I try to rate all my iTunes music, mainly because ratings are useful for creating Smart Playlists. But it can be a hassle to rate tracks if I’m doing other things while listening. A few great iTunes add-ons—for example, CoverSutra and Synergy—let me rate tracks using keyboard shortcuts or pop-up displays, but I find that even these solutions aren’t visible enough to remind me to rate each track.
In the past, I recommended Rating Bar, a convenient utility that puts iTunes’ five-star scale right in the menu bar, displaying the current track’s rating, if it exists, and letting you set or change that rating. Unfortunately, Rating Bar didn’t work with Tiger (OS X 10.4), which led me to the Tiger-compatible iTunesRating…which, as luck would have it, didn’t work with Leopard. The good news is that the Leopard-compatible solution I found, I Love Stars, outshines both Rating Bar and iTunesRating and occupies a permanent spot in my menu bar.
Like those two utilities, I Love Stars puts iTunes’ rating scale in menu bar, letting you view or, by clicking on a star, set the rating of the current song. But what makes I Love Stars so appealing is that the developer has focused on a number of little details that make the program especially useful. Some examples:
The rating scale automatically hides, freeing up menu-bar space, when iTunes isn’t playing; you can also set it to hide when listening to podcasts, streaming audio, or particular iTunes genres that you don’t care to rate. (A cute touch: when hiding or unhiding, any visible rating stars “roll” off the menu bar.)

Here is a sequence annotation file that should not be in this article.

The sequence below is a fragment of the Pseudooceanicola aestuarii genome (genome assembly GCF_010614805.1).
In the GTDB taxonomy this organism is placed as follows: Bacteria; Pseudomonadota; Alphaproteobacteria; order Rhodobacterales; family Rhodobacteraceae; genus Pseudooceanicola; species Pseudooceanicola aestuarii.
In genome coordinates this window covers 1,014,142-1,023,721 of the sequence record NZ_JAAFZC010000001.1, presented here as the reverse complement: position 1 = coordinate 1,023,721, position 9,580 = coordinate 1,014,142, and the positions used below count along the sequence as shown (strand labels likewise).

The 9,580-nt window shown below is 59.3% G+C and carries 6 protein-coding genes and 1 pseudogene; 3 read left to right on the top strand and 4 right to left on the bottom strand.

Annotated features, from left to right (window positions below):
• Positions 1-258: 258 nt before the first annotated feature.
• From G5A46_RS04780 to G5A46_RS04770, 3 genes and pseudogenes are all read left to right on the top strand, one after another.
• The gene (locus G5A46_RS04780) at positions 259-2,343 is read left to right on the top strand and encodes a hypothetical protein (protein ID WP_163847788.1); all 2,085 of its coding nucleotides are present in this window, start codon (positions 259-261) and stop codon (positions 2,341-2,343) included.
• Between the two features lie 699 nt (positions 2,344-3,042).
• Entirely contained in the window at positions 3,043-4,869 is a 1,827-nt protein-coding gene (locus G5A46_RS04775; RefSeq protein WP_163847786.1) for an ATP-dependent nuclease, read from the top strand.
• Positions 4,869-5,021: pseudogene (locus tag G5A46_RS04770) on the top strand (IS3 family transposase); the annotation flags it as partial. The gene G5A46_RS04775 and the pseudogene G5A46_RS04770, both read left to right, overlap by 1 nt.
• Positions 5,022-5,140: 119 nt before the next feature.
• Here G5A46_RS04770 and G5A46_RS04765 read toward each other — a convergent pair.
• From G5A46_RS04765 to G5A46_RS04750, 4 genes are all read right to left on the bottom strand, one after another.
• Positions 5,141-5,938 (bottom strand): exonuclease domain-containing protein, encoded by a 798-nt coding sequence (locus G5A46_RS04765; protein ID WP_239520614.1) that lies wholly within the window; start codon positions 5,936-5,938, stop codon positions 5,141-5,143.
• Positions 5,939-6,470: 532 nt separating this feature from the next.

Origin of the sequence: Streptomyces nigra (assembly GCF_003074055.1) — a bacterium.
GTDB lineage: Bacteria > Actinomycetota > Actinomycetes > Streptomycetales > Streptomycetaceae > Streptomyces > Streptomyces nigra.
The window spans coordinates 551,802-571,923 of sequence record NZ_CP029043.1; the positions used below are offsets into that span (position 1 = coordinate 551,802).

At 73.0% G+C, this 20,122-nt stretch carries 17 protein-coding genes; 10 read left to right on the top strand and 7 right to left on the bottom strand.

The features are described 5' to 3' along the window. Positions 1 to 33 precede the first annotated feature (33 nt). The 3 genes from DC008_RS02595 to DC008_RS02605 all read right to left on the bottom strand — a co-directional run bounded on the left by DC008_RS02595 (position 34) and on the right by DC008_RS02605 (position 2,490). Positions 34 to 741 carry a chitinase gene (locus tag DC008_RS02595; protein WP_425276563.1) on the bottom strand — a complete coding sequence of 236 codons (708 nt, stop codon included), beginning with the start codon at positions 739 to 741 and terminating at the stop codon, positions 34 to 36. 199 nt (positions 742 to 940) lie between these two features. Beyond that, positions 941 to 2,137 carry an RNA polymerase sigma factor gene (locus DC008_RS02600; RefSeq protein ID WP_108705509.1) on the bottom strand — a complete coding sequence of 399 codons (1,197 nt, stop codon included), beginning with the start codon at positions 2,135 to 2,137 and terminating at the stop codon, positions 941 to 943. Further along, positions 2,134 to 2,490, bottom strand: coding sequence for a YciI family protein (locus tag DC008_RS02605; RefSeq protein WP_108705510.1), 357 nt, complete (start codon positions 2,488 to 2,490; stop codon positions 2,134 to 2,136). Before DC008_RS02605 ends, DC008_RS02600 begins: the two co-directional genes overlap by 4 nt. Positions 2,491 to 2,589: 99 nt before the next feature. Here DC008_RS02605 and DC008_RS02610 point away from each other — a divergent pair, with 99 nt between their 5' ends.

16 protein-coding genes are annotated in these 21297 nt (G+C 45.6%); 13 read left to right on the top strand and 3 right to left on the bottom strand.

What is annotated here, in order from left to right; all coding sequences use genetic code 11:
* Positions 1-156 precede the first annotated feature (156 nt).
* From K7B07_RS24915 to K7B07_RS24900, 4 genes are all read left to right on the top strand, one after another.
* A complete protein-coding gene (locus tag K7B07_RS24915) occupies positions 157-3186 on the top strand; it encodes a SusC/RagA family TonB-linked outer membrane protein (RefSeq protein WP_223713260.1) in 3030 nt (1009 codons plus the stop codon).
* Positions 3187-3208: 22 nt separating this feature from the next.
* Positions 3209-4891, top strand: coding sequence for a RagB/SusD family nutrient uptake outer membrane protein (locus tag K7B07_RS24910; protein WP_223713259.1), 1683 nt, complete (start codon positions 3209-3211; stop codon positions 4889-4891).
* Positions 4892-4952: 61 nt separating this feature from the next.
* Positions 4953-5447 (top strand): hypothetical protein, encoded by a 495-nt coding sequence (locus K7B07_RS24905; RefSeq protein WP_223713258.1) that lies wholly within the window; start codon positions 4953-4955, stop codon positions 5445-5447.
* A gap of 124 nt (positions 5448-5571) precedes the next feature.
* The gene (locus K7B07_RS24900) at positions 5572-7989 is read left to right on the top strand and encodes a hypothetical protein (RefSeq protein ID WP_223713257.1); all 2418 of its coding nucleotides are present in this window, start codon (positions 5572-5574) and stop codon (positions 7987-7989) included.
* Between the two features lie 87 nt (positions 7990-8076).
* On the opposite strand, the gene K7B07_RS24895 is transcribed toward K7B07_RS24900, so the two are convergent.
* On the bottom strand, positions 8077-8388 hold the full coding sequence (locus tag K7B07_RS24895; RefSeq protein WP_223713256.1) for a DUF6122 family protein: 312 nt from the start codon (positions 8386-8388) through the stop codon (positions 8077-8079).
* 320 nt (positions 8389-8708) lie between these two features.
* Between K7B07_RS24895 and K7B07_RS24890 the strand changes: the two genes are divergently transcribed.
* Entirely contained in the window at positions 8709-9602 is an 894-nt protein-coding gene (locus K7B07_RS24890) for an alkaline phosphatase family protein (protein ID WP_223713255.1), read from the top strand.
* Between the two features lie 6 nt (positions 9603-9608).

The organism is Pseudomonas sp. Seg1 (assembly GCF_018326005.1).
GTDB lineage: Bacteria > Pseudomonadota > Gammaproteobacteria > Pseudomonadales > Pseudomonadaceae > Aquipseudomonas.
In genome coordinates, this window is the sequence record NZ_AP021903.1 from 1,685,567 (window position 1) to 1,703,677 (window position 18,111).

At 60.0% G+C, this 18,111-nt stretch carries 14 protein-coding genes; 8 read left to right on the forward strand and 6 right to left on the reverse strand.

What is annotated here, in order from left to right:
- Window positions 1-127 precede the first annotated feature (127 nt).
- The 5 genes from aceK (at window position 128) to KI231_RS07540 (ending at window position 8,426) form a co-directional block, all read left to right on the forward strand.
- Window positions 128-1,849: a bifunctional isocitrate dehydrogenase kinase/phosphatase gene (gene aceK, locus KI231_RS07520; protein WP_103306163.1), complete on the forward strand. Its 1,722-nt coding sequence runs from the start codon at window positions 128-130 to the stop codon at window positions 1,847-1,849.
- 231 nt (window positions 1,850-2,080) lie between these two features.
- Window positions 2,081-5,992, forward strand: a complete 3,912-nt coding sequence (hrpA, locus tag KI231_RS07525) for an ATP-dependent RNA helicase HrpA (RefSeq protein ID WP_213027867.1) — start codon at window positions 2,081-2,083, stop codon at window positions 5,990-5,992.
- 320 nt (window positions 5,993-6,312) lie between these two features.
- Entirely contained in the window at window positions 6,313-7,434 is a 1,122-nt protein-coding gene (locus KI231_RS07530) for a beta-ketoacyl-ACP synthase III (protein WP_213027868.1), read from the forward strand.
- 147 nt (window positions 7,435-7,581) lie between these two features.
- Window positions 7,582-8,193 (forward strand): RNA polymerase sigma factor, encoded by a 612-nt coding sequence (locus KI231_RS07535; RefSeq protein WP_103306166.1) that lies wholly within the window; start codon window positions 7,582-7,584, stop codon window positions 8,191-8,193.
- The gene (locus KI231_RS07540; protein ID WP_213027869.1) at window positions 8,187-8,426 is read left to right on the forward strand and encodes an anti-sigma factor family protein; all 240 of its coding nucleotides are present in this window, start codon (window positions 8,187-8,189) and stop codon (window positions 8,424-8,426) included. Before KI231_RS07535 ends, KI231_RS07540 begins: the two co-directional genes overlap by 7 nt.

Instead of clicking directly on a star to rate, you can move your mouse cursor over the scale and then use your mouse’s scroll wheel (or scroll using a laptop trackpad) to choose the rating.
After an unrated has played roughly two-thirds of the way through, I Love Stars plays an audible alert and flashes the rating scale to remind you to rate the track. This may be my favorite feature, as I often forget to rate tracks while they’re playing.
You can assign half-ratings—a hidden iTunes feature—by clicking twice on the next-highest star. For example, to rate a track as 3.5, you click on the fourth star once to assign a 4-star rating, then click on it again to reduce it to 3.5.
A right-click on the rating scale displays the artist and track name (but not the album name) of the currently playing track.
As with CoverSutra and Synergy, you can also assign keyboard shortcuts to rate tracks; I use command+option+5 to assign a rating of 5, command+option+4 for a rating of 4, and so on. I Love Stars also supports iTunes’ album ratings; if you’ve rated an album, the album rating is displayed for each track in the album that doesn’t have an individual track rating. (Unfortunately, you can’t assign album ratings via I Love Stars.)
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